What is Quinnipiac doing to Eliot Spitzer's lead?
Last week, Quinnipiac University released its third poll of the comptroller's race among likely Democratic voters, which showed Eliot Spitzer and Scott Stringer tied at 46 percent.
It was a noteworthy result, since it seemed to have reversed the gains Spitzer made in a Quinnipiac poll just two weeks earlier, which itself represented a change from a first Quinnipiac poll on July 25, in which Spitzer led Stringer, but within the margin of error.
The result, a tie, was also sharply at odds with a Siena poll that came out shortly afterward, showing Spitzer with a solid lead.
So what's up with Quinnipiac?
Spitzer had a commanding lead in that first poll among likely Democratic voters who are black, 63-33 percent, while Stringer led among likely Democratic voters who are white, by 56-38 percent. In attempting to "weight" the respondent-groups, Quinnipiac projected black voters to be only 29 percent of the primary electorate, and white voters to make up 44 percent. You can see all that in the crosstabs of that first poll.
Then Quinnipiac changed its assumptions.
In the second Quinnipiac poll, on August 14, when Spitzer went out to a big lead, he increased his margin among black voters, but that advantage was magnified by the poll's black-turnout projection, which went up in the second poll, it was 35 percent.
Two weeks later, Spitzer and Stringer were in a tie, according to Quinnipiac's third poll, with 46 percent each.
Again, Quinnipiac had adjusted its weights. In that poll, on August 29, Spitzer's lead among likely Democratic voters who are black was greatly reduced, down to 52-40, within the 8.31 margin of error for that category. Also, the turnout projection for black voters went from 35 percent to 27.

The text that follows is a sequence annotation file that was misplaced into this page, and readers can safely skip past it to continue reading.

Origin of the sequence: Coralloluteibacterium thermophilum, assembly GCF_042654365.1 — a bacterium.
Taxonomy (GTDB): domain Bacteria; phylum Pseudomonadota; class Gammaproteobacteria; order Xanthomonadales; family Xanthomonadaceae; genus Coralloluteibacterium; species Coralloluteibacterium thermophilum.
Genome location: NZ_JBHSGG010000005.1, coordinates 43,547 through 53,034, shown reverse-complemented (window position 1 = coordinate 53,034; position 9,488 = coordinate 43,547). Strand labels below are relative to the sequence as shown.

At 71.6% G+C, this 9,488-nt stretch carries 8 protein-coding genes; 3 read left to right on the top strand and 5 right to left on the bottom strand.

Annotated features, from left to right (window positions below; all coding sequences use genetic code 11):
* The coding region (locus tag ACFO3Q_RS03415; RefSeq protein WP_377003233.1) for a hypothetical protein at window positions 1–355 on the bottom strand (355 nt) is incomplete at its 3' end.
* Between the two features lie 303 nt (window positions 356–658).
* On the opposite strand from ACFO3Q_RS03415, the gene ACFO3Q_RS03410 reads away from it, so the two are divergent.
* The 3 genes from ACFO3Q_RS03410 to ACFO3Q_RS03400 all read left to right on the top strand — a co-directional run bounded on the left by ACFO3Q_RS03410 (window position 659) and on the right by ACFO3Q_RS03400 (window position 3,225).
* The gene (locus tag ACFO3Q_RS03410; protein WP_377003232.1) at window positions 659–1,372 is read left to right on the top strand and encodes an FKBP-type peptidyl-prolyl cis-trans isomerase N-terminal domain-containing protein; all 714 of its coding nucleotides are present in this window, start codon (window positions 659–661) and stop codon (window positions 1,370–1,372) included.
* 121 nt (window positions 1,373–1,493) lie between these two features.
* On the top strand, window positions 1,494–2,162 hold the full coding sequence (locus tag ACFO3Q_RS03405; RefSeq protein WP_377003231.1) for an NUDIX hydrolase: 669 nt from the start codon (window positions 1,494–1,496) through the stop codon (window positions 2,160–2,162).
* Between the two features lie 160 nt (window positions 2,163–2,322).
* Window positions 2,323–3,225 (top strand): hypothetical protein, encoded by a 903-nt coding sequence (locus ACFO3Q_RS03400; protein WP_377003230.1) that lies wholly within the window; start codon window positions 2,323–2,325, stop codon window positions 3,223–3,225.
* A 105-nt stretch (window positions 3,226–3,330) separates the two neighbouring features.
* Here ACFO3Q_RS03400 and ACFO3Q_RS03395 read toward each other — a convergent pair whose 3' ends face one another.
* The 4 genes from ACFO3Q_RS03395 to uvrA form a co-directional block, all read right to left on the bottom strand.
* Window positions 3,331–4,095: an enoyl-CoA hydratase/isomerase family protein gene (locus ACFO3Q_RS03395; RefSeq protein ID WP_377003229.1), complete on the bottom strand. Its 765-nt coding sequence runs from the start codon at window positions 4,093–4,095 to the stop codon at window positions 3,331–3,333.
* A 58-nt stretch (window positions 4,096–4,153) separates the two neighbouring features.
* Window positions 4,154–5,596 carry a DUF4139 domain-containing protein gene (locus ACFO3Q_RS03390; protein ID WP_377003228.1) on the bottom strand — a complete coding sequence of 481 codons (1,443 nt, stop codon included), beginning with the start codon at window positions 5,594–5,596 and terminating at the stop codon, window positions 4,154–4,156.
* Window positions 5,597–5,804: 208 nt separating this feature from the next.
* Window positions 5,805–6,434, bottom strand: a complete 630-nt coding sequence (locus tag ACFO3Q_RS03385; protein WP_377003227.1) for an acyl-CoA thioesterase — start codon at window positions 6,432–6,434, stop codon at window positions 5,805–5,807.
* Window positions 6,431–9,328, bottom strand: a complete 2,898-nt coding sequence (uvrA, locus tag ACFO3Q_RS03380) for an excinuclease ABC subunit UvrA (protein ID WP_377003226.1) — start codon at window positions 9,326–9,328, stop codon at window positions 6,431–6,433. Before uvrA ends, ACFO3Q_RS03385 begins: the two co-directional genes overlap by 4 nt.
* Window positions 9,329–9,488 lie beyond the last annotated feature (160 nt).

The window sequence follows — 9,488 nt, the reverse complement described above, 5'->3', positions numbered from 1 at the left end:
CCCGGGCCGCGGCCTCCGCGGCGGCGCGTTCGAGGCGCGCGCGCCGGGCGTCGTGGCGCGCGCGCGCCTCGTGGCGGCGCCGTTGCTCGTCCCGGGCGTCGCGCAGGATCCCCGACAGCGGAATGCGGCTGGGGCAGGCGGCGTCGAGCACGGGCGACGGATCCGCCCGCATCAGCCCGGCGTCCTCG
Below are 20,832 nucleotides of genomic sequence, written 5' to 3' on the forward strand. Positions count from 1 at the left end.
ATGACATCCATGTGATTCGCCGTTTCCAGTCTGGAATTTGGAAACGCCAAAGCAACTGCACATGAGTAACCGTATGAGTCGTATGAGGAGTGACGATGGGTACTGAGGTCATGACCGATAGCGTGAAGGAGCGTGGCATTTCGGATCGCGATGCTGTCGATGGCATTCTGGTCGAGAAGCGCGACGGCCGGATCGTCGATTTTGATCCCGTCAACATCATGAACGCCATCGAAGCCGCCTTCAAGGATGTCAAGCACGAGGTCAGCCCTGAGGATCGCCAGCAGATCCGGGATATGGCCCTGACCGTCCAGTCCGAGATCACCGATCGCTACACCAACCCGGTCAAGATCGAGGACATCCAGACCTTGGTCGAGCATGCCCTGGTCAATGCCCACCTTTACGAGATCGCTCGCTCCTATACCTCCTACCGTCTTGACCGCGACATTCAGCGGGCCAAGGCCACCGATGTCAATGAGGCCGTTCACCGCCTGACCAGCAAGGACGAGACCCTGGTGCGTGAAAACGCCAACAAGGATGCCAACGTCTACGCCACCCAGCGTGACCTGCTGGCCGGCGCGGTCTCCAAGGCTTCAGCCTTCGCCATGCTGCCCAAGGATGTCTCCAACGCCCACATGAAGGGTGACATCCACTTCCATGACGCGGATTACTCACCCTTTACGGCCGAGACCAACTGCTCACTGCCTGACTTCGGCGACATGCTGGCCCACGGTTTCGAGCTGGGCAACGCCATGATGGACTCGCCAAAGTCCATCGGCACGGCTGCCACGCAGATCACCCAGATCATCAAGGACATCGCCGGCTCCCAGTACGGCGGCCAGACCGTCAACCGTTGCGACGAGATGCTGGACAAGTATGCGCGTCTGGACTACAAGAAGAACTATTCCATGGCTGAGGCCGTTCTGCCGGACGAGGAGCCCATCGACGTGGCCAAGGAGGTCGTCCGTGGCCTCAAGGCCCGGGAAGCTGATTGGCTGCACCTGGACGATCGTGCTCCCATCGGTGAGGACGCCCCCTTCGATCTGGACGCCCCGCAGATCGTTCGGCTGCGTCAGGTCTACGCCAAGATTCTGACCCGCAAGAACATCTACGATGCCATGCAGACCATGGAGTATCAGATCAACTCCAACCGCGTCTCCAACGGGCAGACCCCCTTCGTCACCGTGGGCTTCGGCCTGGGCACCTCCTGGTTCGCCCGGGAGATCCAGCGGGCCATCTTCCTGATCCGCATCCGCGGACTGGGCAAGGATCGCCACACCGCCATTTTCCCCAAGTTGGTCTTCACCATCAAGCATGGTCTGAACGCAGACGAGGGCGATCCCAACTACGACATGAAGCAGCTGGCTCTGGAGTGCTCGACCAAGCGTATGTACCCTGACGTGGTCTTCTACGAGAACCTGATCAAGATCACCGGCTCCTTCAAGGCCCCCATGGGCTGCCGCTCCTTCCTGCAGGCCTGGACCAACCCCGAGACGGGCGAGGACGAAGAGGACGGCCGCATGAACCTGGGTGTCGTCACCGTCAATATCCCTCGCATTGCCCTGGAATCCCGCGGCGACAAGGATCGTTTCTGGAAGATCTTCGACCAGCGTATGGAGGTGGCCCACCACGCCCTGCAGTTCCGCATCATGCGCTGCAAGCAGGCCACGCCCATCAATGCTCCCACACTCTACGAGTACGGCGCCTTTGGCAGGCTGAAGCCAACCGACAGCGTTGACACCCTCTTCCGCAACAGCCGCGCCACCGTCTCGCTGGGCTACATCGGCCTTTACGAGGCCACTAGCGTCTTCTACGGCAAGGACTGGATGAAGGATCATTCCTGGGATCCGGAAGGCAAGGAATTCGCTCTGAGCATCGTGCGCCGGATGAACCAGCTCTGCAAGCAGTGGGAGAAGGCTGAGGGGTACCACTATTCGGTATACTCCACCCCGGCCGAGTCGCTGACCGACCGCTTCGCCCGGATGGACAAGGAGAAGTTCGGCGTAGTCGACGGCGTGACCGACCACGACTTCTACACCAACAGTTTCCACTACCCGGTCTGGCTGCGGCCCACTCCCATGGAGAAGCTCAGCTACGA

There was other readjusting, too: Likely Democratic voters who are women—another category where Spitzer once led—were also downgraded as a projected share of the electorate, going from 59 percent of the primary in the second poll to 55 percent in the third, after starting off in the first Quinnipiac poll at 61 percent.
Quinnipiac's adjustments were bigger than in other polls released around that time from Marist College (July 25 and August 16) and Siena College (August 30). All three of those polls had the exact same weight given to likely Democratic voters who are women: 57 percent (Marist, Marist and Siena). Both Marist polls projected likely Democratic voters who are black would make up 28 percent of the primary; Marist's poll was one percent different, at 27 percent.
The weights in the Marist and Siena polls were more steady, and partially as a result, their measurements of the candidates' overall support were, too. Marist polls had Stringer at 36 percent, while Siena had him at 35 percent.
Spitzer's support among likely Democratic voters shifted among the Marist and Siena polls, but those changes were smaller than Quinnipiac's.
In the first two Marist polls (July 25 to August 16), Spitzer went from 48 to 54 percent. At nearly the exact same time, the first two Quinnipiac polls (July 25 to August 14) showed Spitzer gaining seven points, from 49 to 56 percent.
Then, he dropped. Spitzer's support among likely Democratic voters dipped, from 54 percent to 50 percent, from Marist's August 16 poll to Siena's August 30 poll. That's a four-percent dip. The change Quinnipiac's polls detected, from August 14 to August 29, was more significant: 10 percent.